4. STARK The STARK laws, named after former-Congressman Pete Stark, prohibit physicians from receiving Medicare or Medicaid payments for any medical facility they have an ownership stake in. Obviously, this makes it very difficult for physicians to own medical facilities. Stark first targeted physicians who owned or were partial owners of their own labs. It reached its culmination under ObamaCare which forbids Medicare and Medicaid payments going to hospitals owned by physicians. The supposed justification for this was physicians would encourage patients to overuse health care, thereby putting more strain of government budgets. The evidence for this has always been shaky. The likely reason is that big lab companies and big hospitals wanted to stamp out competition. Yet physicians are often best-suited to own medical facilities because they spend so much time working in them. This gives physicians the experience to know how a hospital can improve its service for patients. Ownership enables them to to put that knowledge into practice. Unfortunately, the STARK laws largely end that sort of innovation. Think of it this way: It would be the same as having laws that say attorneys can’t own law firms, auto mechanics can’t own car repair shops, bankers can’t own a bank, and so on. Think that would improve or hinder those markets? Number of other markets in which practitioners can’t own their facilities? Zero.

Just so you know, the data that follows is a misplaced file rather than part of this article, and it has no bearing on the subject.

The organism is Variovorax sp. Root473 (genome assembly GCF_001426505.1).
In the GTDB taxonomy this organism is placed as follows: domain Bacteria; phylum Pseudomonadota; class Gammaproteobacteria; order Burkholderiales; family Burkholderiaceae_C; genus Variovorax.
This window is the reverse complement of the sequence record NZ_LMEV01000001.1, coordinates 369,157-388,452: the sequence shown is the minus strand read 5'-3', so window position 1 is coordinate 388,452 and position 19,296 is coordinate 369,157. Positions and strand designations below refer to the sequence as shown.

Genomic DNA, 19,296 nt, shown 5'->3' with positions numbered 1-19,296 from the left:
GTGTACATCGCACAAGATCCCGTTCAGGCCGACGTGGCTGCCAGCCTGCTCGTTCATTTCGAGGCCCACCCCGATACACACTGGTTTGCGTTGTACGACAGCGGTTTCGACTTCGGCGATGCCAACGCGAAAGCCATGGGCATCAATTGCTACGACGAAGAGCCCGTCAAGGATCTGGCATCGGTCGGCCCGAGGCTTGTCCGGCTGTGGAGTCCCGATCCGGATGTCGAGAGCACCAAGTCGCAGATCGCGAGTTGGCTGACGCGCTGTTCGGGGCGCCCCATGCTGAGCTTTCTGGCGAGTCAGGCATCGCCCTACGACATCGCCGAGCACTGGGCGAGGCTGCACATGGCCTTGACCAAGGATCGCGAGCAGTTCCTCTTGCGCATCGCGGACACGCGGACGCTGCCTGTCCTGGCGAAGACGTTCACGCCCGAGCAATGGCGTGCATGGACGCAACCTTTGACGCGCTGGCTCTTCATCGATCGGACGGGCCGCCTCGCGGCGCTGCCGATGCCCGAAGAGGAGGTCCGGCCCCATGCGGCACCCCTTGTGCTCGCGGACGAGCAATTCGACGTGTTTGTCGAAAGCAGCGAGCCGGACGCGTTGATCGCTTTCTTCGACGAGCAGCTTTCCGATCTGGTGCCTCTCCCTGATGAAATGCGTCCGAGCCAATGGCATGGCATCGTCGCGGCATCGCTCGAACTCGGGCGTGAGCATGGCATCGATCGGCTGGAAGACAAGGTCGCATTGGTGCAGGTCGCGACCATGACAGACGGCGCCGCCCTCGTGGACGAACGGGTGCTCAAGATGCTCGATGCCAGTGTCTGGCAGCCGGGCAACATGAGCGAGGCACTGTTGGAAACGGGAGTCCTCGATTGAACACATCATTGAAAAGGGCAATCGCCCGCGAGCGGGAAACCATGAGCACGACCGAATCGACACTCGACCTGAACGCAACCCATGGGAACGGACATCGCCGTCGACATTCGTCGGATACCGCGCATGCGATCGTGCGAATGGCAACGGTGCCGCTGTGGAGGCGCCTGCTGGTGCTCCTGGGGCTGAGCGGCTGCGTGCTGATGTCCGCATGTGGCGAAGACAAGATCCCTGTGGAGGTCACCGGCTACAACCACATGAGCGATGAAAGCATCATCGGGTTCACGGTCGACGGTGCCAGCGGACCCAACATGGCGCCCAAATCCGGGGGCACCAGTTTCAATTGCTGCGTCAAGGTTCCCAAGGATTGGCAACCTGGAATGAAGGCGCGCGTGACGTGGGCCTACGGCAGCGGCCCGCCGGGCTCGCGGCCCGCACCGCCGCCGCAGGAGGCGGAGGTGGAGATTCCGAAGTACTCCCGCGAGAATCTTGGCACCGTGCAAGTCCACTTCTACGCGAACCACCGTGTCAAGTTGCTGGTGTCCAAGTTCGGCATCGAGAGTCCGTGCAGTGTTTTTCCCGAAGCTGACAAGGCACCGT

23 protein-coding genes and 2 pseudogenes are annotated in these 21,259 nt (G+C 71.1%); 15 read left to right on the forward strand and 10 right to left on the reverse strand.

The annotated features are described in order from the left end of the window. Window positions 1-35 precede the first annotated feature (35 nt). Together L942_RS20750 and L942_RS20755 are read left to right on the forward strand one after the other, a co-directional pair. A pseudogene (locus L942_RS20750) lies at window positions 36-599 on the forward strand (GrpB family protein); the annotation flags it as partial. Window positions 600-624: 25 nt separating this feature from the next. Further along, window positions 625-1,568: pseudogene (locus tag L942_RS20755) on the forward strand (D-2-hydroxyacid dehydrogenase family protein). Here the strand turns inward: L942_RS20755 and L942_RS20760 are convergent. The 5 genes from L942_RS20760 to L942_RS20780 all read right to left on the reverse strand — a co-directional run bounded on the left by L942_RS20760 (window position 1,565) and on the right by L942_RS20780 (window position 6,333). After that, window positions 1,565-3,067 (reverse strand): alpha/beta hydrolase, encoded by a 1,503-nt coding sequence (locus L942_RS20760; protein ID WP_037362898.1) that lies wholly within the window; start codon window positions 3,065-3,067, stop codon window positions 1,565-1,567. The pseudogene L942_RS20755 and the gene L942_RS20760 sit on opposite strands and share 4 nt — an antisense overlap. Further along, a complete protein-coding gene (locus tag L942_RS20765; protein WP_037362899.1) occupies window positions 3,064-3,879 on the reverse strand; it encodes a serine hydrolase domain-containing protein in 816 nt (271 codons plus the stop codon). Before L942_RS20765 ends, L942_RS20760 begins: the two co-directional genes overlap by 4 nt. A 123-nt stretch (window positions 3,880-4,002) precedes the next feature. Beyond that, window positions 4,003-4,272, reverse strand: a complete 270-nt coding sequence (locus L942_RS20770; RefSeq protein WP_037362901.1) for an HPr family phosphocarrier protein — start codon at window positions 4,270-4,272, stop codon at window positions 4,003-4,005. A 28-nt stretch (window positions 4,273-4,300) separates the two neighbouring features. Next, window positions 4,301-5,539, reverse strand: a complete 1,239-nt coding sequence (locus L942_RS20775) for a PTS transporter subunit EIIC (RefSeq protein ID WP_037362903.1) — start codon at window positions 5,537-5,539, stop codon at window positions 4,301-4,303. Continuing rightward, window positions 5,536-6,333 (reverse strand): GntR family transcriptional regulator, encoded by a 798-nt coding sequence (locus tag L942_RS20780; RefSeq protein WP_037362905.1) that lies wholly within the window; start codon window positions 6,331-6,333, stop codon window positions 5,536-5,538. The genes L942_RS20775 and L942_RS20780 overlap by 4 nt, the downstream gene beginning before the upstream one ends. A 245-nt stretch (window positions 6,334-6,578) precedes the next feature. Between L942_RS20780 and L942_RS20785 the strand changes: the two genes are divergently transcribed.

5. Medicare, Medicaid and Other Government Programs. In 2012 the U.S. spent $2.793 trillion on health care. Medicare, Medicaid, S-CHIP, Veterans Affairs and other government programs accounted for almost $1.098 trillion of that. So, just under 40 percent of our health care expenditures go through government where politicians and bureaucrats decide how they are spent instead of physicians and patients making such decisions exclusively. Number of other markets where government controls at least 40 percent of the resouces: I can think of a few, such as education and defense. In most other markets consumers control most of the resources.
That is an incomplete list. There are plenty of other federal laws that apply to health care and health insurance such as CLIA, COBRA, HIPAA, the HMO Act and the Mental Health Parity Act. (Am I forgetting a few? Probably). Then there are laws on the state level like benefit mandates, certifcate of need, and, in some states, guaranteed issue and community rating.
Few other markets have anywhere near the government interference and meddling that health care does. And, remember, all of this came into being well before ObamaCare.
The best way to describe the health care market in the pre-Obamacare days was a government mis-managed market. The best way to describe health care under Obamacare is a government mis-managed market on steroids. But no one can accurately describe the market prior to Obamacare as “free.” It doesnt’ square with the facts.
For more on this see Greg Scandlen’s “100 Years Of Market Distortions.”
UPDATE: For even more on this, see Rituparna Basu’s “The Broken State of American Health Insurance Prior to the Affordable Care Act.”